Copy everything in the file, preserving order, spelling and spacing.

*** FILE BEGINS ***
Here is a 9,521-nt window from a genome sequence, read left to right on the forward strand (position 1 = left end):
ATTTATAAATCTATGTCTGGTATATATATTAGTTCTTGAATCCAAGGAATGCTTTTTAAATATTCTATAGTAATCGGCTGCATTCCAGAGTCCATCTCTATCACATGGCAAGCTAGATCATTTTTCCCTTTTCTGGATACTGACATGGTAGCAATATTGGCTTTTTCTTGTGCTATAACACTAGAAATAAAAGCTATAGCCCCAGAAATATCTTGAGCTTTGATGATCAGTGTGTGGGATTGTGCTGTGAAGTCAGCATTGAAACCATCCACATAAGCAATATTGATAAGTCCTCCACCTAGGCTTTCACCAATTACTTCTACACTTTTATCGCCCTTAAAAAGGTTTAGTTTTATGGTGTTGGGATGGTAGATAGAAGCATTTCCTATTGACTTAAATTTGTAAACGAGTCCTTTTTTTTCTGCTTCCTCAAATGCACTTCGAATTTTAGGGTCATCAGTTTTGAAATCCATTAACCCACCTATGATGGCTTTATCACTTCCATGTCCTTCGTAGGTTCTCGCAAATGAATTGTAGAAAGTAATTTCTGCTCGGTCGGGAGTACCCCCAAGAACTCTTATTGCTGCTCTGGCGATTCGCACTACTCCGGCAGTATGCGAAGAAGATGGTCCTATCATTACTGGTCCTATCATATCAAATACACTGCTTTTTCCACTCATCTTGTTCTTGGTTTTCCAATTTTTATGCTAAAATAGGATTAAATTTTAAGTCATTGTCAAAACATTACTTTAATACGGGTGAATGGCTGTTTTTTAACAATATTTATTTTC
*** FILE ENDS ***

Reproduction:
Here is a 9,521-nt window from a genome sequence, read left to right on the forward strand (position 1 = left end):
ATTTATAAATCTATGTCTGGTATATATATTAGTTCTTGAATCCAAGGAATGCTTTTTAAATATTCTATAGTAATCGGCTGCATTCCAGAGTCCATCTCTATCACATGGCAAGCTAGATCATTTTTCCCTTTTCTGGATACTGACATGGTAGCAATATTGGCTTTTTCTTGTGCTATAACACTAGAAATAAAAGCTATAGCCCCAGAAATATCTTGAGCTTTGATGATCAGTGTGTGGGATTGTGCTGTGAAGTCAGCATTGAAACCATCCACATAAGCAATATTGATAAGTCCTCCACCTAGGCTTTCACCAATTACTTCTACACTTTTATCGCCCTTAAAAAGGTTTAGTTTTATGGTGTTGGGATGGTAGATAGAAGCATTTCCTATTGACTTAAATTTGTAAACGAGTCCTTTTTTTTCTGCTTCCTCAAATGCACTTCGAATTTTAGGGTCATCAGTTTTGAAATCCATTAACCCACCTATGATGGCTTTATCACTTCCATGTCCTTCGTAGGTTCTCGCAAATGAATTGTAGAAAGTAATTTCTGCTCGGTCGGGAGTACCCCCAAGAACTCTTATTGCTGCTCTGGCGATTCGCACTACTCCGGCAGTATGCGAAGAAGATGGTCCTATCATTACTGGTCCTATCATATCAAATACACTGCTTTTTCCACTCATCTTGTTCTTGGTTTTCCAATTTTTATGCTAAAATAGGATTAAATTTTAAGTCATTGTCAAAACATTACTTTAATACGGGTGAATGGCTGTTTTTTAACAATATTTATTTTC